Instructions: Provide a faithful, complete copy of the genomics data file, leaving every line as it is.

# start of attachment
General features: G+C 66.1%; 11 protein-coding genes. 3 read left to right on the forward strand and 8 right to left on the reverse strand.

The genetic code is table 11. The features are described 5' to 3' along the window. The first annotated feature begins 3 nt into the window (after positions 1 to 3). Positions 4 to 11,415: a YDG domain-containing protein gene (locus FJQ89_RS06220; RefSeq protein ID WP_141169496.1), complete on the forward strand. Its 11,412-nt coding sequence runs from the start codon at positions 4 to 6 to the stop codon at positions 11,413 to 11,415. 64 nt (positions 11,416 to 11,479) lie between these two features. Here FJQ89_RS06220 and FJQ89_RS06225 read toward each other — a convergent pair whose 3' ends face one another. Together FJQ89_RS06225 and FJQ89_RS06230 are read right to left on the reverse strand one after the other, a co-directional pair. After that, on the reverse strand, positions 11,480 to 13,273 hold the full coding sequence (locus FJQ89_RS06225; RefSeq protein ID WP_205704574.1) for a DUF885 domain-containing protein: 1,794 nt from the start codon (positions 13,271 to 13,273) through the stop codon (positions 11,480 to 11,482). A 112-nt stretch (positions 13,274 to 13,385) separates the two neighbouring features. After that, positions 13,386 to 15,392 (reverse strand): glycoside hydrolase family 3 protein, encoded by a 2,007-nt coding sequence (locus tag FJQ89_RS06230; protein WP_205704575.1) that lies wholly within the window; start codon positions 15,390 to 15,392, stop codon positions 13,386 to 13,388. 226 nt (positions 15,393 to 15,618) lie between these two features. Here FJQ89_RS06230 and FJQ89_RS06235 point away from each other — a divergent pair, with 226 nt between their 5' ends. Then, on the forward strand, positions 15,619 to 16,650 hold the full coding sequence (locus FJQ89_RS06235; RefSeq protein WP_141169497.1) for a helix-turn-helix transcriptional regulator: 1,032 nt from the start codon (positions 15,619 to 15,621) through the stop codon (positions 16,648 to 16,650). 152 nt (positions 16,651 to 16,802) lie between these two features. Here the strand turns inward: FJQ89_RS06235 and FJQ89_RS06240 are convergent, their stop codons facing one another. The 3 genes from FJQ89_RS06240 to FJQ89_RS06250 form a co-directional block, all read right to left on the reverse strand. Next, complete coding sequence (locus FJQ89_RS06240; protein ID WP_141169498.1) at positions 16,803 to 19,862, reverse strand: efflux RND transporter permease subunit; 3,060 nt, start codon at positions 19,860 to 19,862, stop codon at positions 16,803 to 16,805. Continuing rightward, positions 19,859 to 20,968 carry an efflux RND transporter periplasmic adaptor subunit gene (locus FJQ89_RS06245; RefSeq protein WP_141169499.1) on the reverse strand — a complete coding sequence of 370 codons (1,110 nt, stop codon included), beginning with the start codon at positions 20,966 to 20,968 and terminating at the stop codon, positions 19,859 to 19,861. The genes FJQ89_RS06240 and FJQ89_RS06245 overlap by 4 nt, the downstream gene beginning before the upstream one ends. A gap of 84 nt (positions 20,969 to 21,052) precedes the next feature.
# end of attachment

General features: G+C 66.1%; 11 protein-coding genes. 3 read left to right on the forward strand and 8 right to left on the reverse strand.

The genetic code is table 11. The features are described 5' to 3' along the window. The first annotated feature begins 3 nt into the window (after positions 1 to 3). Positions 4 to 11,415: a YDG domain-containing protein gene (locus FJQ89_RS06220; RefSeq protein ID WP_141169496.1), complete on the forward strand. Its 11,412-nt coding sequence runs from the start codon at positions 4 to 6 to the stop codon at positions 11,413 to 11,415. 64 nt (positions 11,416 to 11,479) lie between these two features. Here FJQ89_RS06220 and FJQ89_RS06225 read toward each other — a convergent pair whose 3' ends face one another. Together FJQ89_RS06225 and FJQ89_RS06230 are read right to left on the reverse strand one after the other, a co-directional pair. After that, on the reverse strand, positions 11,480 to 13,273 hold the full coding sequence (locus FJQ89_RS06225; RefSeq protein ID WP_205704574.1) for a DUF885 domain-containing protein: 1,794 nt from the start codon (positions 13,271 to 13,273) through the stop codon (positions 11,480 to 11,482). A 112-nt stretch (positions 13,274 to 13,385) separates the two neighbouring features. After that, positions 13,386 to 15,392 (reverse strand): glycoside hydrolase family 3 protein, encoded by a 2,007-nt coding sequence (locus tag FJQ89_RS06230; protein WP_205704575.1) that lies wholly within the window; start codon positions 15,390 to 15,392, stop codon positions 13,386 to 13,388. 226 nt (positions 15,393 to 15,618) lie between these two features. Here FJQ89_RS06230 and FJQ89_RS06235 point away from each other — a divergent pair, with 226 nt between their 5' ends. Then, on the forward strand, positions 15,619 to 16,650 hold the full coding sequence (locus FJQ89_RS06235; RefSeq protein WP_141169497.1) for a helix-turn-helix transcriptional regulator: 1,032 nt from the start codon (positions 15,619 to 15,621) through the stop codon (positions 16,648 to 16,650). 152 nt (positions 16,651 to 16,802) lie between these two features. Here the strand turns inward: FJQ89_RS06235 and FJQ89_RS06240 are convergent, their stop codons facing one another. The 3 genes from FJQ89_RS06240 to FJQ89_RS06250 form a co-directional block, all read right to left on the reverse strand. Next, complete coding sequence (locus FJQ89_RS06240; protein ID WP_141169498.1) at positions 16,803 to 19,862, reverse strand: efflux RND transporter permease subunit; 3,060 nt, start codon at positions 19,860 to 19,862, stop codon at positions 16,803 to 16,805. Continuing rightward, positions 19,859 to 20,968 carry an efflux RND transporter periplasmic adaptor subunit gene (locus FJQ89_RS06245; RefSeq protein WP_141169499.1) on the reverse strand — a complete coding sequence of 370 codons (1,110 nt, stop codon included), beginning with the start codon at positions 20,966 to 20,968 and terminating at the stop codon, positions 19,859 to 19,861. The genes FJQ89_RS06240 and FJQ89_RS06245 overlap by 4 nt, the downstream gene beginning before the upstream one ends. A gap of 84 nt (positions 20,969 to 21,052) precedes the next feature.